7.22 Some of the policy issues which affect non-food crops have been discussed in Chapter 6. In some areas there are already Government targets and statements of intent, for example with respect to greenhouse gas emissions (paragraphs 6.2-6.5) and disposal of packaging (Box 7). However, as recently reported by the Select Committee on the European Communities[28], in the important case of electricity from renewables, it is hard to see the emissions targets being met by present policies. We share the concern expressed by that Committee when it considered electricity from renewables that "renewable energy is only one facet of the policies needed to tackle the broad-ranging environmental issues facing the United Kingdom, Europe and the world. It is unacceptable that the United Kingdom cannot deliver an integrated policy in the renewables industry". We recommend that the Government put in place as a matter of urgency more clearly defined policies to meet their environmental targets, particularly with respect to sustainability issues and the use of renewables. In doing so, they should recognise the possible contribution of non-food crops.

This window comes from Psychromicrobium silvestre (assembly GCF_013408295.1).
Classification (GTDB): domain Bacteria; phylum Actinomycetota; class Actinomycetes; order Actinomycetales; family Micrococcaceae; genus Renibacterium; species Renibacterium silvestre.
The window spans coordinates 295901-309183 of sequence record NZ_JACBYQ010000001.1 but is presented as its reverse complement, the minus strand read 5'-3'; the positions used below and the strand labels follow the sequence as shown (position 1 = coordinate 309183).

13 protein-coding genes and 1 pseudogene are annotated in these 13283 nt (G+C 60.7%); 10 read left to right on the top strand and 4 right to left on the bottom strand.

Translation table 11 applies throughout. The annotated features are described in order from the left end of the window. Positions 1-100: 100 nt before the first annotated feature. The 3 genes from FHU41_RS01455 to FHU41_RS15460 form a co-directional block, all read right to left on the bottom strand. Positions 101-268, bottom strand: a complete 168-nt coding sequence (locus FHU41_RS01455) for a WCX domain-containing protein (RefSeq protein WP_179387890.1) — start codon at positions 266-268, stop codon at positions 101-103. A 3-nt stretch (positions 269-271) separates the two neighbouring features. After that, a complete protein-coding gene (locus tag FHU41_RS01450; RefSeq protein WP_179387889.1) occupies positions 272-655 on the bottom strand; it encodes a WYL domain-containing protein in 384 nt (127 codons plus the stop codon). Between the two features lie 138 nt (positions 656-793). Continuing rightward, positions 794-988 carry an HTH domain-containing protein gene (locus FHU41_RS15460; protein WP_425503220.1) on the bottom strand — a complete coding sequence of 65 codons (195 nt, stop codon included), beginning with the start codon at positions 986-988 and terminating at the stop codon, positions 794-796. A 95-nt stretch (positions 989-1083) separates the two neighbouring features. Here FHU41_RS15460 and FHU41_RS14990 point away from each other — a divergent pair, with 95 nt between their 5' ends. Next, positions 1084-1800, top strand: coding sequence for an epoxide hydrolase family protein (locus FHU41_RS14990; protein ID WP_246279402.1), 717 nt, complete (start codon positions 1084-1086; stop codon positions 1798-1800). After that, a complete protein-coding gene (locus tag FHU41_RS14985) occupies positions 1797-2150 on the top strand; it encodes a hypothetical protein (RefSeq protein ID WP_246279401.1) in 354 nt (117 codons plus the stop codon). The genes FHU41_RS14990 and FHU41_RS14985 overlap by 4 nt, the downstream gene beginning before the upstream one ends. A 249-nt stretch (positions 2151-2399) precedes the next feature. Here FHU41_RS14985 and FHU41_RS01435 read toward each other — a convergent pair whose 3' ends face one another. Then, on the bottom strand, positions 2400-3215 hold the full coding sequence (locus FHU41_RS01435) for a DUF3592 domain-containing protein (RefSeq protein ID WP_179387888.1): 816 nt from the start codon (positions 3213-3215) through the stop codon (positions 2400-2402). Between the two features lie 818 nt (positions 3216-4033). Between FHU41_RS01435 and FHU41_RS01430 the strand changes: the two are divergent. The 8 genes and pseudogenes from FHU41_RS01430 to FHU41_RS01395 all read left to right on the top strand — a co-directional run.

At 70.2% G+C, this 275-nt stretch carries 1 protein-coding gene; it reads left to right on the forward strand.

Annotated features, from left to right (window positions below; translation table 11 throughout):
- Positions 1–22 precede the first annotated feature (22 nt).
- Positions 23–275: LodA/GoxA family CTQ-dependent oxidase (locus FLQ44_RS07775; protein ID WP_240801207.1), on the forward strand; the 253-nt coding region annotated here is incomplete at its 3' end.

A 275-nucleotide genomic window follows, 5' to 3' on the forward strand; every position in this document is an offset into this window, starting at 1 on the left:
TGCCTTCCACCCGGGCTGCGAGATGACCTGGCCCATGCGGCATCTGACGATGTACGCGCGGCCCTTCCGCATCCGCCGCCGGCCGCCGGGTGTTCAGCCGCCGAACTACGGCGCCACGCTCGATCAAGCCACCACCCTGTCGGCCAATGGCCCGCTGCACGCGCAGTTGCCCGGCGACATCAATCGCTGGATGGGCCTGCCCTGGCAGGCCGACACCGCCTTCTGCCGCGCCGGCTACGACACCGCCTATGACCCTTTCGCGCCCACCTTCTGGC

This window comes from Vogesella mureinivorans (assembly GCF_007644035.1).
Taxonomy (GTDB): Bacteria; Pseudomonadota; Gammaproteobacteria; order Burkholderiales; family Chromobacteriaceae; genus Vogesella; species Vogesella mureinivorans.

7.23 So far as energy crops are concerned, Project ARBRE (paragraphs 3.5, 5.3-5.7) seemed to be a well managed demonstration project (although the low rainfall areas of Yorkshire are not the immediately obvious area for growing willow). But until there is a firmer basis on which to judge the relative merits of alternative ways of meeting the United Kingdom's sustainability policy objectives, we are not convinced that similar demonstrations need to be repeated wholesale. A clearer statement of renewable energy policy is needed, and clarity as to the real cost of energy crops, before substantial investment is undertaken. Moreover, demonstration projects must not be allowed to pre-empt funds which could otherwise be used for more fundamental research into novel uses of non-food crops. We recommend that future proposed short rotation coppice demonstration projects for energy generation be assessed for priority by the proposed inter-departmental committee alongside alternative options for the financial support of innovative non-food crops.